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Conspicuously inconspicuous: Refurbishment and remodelling of the Florins residence 


Originally the building consisted of a domestic half oriented to the centre of the hamlet and a farming section to the rear, thus providing space for both purposes – room for working and room for living – under a single roof. Now the generously-proportioned working half has been turned to advantage to provide the historical building with a total of over 500 square metres of living space seemingly interwoven with the landscape and intertwined with history. Lime-plastered walls, traditional furnishings, wooden floorboards, classical semi-circular archways and deep window reveals have been maintained, still creating a feeling of security and modesty. While the dwellers used to warm themselves at the fire in the farm parlour, they can now also do so today in the building's new additional three-storey residential section. This has been created by inserting a structurally independent wooden volume into the fabric of the barn in a solution that enabled the architects to solve the problem of insulation; at the same time, the larch timber chosen for the wooden structure signifies the alterations in an appropriate way, thanks also to its tactile qualities. Four additional rooms have been created at the transition from the old house to the former barn, where the new open living room's wooden walls deliberately stand out against the façade in an aesthetic reference to the past, particularly evidenced by the deep window reveals typical of the Engadine. The wooden balcony at the rear seems to communicate with its counterpart on the neighbouring house.  

The large entrance door that used to let in hay carts leads into a spacious vestibule known as a Sulèr, with the passageway providing a view all the way through the building to the Engadine landscape at the other end. While the kitchen, dining room and pantry are still located on the ground floor in the front half, as in older times, the main focus has shifted to the rear, which now offers a view of the landscape through a large glass sliding door on its far side. This measure required removal of the floor dividing the barn from the animal quarters below. This provided the architects the flexibility to reorganise the space by inserting the timber structure into the barn on the one hand, and by forming the spacious new living room on the other. Workspaces and utility rooms have been situated at the lower level, at exactly the place where hens were kept and where provisions, sledges and waggons used to be stored. The guestrooms, however, are still located on the first floor.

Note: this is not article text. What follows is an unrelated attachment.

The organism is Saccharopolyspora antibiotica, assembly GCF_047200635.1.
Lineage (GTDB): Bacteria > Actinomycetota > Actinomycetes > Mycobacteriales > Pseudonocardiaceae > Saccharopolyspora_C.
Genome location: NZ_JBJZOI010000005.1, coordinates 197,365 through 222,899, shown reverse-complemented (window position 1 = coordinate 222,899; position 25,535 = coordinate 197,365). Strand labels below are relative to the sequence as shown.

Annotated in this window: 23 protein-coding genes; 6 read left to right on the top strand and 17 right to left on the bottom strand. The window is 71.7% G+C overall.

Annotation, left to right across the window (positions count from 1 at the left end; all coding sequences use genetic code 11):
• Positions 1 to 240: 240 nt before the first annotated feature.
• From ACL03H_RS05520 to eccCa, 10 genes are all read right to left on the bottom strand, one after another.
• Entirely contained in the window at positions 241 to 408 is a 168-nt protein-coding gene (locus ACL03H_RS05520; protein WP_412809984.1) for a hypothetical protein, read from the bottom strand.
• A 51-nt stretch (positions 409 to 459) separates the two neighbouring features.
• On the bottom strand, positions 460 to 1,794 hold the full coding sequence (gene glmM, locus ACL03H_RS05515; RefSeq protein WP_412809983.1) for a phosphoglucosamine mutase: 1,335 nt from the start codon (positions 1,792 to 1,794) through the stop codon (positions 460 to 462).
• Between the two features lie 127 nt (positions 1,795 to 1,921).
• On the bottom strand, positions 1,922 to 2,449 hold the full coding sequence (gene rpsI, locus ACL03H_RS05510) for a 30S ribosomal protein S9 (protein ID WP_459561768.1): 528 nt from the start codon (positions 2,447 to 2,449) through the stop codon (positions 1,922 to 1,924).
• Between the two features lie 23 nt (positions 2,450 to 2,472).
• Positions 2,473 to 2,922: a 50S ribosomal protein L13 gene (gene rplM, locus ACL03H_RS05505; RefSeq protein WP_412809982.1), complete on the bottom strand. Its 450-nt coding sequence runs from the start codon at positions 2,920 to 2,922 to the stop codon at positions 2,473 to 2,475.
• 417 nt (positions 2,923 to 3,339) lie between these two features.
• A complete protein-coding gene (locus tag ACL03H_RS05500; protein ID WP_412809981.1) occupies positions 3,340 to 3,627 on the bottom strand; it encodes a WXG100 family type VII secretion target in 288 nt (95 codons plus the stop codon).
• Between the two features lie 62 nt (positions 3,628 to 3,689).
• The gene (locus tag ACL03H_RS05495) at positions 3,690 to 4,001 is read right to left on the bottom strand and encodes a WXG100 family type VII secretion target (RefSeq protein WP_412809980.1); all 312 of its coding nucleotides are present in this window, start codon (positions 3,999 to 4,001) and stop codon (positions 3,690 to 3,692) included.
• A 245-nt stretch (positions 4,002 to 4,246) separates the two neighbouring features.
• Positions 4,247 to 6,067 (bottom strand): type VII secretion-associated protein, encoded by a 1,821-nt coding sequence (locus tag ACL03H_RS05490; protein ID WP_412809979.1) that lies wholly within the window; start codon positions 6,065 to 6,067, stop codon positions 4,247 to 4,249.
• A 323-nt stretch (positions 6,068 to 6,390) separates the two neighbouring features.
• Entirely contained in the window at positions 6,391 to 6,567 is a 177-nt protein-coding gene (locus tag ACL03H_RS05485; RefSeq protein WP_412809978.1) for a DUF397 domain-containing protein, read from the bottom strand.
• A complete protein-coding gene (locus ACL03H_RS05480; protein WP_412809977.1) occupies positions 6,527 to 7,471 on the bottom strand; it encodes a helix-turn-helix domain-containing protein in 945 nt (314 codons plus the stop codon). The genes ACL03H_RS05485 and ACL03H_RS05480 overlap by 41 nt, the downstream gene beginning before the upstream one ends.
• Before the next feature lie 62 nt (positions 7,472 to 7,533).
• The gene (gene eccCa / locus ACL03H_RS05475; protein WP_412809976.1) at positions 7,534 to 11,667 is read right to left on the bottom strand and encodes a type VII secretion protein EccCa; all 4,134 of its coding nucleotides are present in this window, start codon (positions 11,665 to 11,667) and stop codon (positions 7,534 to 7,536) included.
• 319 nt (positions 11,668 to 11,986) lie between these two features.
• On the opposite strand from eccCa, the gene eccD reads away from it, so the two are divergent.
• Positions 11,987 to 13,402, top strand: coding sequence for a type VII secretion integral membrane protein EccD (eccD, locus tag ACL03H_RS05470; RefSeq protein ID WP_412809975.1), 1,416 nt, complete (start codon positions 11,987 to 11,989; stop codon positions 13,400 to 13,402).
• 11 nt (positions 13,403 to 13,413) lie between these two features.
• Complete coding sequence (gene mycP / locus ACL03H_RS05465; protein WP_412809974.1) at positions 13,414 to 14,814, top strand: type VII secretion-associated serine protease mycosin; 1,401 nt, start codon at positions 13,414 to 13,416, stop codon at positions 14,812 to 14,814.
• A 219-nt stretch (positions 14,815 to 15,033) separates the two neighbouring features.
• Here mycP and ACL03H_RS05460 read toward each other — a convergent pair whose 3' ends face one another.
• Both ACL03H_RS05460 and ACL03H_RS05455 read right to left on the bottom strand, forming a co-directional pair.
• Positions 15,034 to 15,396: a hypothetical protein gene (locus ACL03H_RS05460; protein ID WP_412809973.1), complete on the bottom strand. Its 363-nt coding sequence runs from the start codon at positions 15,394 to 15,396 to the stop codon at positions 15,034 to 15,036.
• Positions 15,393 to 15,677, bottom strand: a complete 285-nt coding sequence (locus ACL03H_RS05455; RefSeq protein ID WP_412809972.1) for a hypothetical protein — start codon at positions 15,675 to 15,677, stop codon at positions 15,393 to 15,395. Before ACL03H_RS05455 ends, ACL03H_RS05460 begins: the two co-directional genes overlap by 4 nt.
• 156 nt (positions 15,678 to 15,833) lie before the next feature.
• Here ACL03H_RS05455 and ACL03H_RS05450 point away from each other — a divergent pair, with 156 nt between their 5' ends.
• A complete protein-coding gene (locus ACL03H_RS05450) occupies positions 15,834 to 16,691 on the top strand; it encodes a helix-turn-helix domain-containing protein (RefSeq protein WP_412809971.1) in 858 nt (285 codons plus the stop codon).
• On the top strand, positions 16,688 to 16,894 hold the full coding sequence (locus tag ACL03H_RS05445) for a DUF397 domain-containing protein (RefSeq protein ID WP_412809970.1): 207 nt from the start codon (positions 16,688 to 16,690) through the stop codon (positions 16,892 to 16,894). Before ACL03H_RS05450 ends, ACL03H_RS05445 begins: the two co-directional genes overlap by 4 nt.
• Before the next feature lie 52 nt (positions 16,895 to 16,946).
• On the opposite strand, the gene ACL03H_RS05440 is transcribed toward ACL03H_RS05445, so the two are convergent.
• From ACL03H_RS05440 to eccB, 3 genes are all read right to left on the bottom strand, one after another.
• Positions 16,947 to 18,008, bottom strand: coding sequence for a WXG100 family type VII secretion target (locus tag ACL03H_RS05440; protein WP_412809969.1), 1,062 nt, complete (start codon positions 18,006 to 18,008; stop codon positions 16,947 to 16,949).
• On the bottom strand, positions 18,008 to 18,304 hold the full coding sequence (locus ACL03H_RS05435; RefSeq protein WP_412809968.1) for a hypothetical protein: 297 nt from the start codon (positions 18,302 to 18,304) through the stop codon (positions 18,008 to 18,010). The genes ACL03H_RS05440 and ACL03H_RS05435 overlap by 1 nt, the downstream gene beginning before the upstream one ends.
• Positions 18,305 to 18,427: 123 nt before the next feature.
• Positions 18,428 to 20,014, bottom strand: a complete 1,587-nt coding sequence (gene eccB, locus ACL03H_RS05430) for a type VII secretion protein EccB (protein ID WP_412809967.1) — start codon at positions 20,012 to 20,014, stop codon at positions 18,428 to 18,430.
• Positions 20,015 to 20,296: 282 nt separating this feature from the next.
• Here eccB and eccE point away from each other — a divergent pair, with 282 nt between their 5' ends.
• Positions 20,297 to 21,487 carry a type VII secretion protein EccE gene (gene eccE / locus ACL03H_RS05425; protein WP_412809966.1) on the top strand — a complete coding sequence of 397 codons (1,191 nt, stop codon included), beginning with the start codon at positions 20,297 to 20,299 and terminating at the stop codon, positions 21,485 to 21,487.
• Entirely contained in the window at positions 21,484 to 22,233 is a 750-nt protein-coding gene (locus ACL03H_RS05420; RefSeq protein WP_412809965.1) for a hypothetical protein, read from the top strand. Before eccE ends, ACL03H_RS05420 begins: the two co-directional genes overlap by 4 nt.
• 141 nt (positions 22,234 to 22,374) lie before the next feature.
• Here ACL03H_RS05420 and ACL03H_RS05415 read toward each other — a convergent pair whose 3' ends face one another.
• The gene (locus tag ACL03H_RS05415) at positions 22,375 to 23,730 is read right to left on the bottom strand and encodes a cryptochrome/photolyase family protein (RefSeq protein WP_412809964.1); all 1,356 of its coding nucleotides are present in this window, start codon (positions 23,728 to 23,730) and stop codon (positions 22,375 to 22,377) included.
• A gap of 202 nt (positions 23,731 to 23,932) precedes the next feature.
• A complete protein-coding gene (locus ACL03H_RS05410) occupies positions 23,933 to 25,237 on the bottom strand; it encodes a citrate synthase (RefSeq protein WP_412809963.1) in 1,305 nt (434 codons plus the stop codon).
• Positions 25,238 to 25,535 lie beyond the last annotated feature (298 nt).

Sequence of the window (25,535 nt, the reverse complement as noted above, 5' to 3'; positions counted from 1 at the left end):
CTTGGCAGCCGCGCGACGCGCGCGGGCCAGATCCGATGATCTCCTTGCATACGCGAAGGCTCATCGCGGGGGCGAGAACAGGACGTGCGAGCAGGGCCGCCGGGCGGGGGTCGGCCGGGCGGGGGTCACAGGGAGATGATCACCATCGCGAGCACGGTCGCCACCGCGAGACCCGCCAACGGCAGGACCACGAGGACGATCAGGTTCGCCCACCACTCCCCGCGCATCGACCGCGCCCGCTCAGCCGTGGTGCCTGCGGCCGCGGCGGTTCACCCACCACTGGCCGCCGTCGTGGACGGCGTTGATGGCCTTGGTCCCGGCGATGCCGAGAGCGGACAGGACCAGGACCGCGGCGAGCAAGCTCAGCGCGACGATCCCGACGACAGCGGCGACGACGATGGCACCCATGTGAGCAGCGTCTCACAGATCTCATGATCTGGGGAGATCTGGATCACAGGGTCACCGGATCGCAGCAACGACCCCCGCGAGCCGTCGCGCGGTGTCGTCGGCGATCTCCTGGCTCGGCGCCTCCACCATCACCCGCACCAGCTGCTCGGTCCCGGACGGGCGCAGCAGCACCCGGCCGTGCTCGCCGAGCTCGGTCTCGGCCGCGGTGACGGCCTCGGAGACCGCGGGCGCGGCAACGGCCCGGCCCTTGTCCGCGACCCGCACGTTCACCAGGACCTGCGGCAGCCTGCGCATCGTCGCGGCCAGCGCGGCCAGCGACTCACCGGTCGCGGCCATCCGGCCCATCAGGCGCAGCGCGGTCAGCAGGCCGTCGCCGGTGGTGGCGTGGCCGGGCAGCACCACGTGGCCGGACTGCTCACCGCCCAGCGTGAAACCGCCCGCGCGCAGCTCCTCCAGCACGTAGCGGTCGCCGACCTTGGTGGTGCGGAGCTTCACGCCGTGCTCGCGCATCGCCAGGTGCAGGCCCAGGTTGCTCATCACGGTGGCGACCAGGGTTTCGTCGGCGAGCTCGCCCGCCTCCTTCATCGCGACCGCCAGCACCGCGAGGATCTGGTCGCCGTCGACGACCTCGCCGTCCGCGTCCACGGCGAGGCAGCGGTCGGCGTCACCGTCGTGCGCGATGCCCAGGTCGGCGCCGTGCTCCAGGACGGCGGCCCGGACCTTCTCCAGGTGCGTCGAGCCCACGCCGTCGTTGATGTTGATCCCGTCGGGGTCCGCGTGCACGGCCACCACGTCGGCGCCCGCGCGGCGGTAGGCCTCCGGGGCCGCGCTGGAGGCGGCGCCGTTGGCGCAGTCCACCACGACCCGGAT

The choice of rough-sawn, untreated larch boards on the outside unmistakably refers to the local landscape and the vernacular of the hamlet, while the ingenuity of the design is particularly revealed in its careful approach and in its blending of old and new, of remodelling and conversion. The larch timber will age over the years, increasingly adapting the house to its surroundings. As it weathers, the wood will change and get darker, thus indirectly continuing the history of the traditional byre dwellings. In preserving the vernacular idiom and character of the original, the architects have brought about a modest building that lacks neither in charm nor soul.  

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DETAIL 7+8/2019
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